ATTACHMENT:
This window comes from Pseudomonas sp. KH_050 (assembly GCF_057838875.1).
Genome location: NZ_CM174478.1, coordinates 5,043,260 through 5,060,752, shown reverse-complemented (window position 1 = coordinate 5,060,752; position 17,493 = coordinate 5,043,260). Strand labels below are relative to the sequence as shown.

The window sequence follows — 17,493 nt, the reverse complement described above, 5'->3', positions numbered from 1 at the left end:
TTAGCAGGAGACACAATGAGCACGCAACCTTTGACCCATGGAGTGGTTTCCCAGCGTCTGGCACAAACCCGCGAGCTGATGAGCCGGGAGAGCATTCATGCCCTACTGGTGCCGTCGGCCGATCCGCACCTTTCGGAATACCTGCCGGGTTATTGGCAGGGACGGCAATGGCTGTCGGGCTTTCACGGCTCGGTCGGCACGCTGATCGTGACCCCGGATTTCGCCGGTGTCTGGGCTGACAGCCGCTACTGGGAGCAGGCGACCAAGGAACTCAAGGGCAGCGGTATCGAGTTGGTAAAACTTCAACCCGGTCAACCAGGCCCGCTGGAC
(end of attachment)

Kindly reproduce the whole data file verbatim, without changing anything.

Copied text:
This window comes from Pseudomonas sp. KH_050 (assembly GCF_057838875.1).
Genome location: NZ_CM174478.1, coordinates 5,043,260 through 5,060,752, shown reverse-complemented (window position 1 = coordinate 5,060,752; position 17,493 = coordinate 5,043,260). Strand labels below are relative to the sequence as shown.

The window sequence follows — 17,493 nt, the reverse complement described above, 5'->3', positions numbered from 1 at the left end:
TTAGCAGGAGACACAATGAGCACGCAACCTTTGACCCATGGAGTGGTTTCCCAGCGTCTGGCACAAACCCGCGAGCTGATGAGCCGGGAGAGCATTCATGCCCTACTGGTGCCGTCGGCCGATCCGCACCTTTCGGAATACCTGCCGGGTTATTGGCAGGGACGGCAATGGCTGTCGGGCTTTCACGGCTCGGTCGGCACGCTGATCGTGACCCCGGATTTCGCCGGTGTCTGGGCTGACAGCCGCTACTGGGAGCAGGCGACCAAGGAACTCAAGGGCAGCGGTATCGAGTTGGTAAAACTTCAACCCGGTCAACCAGGCCCGCTGGAC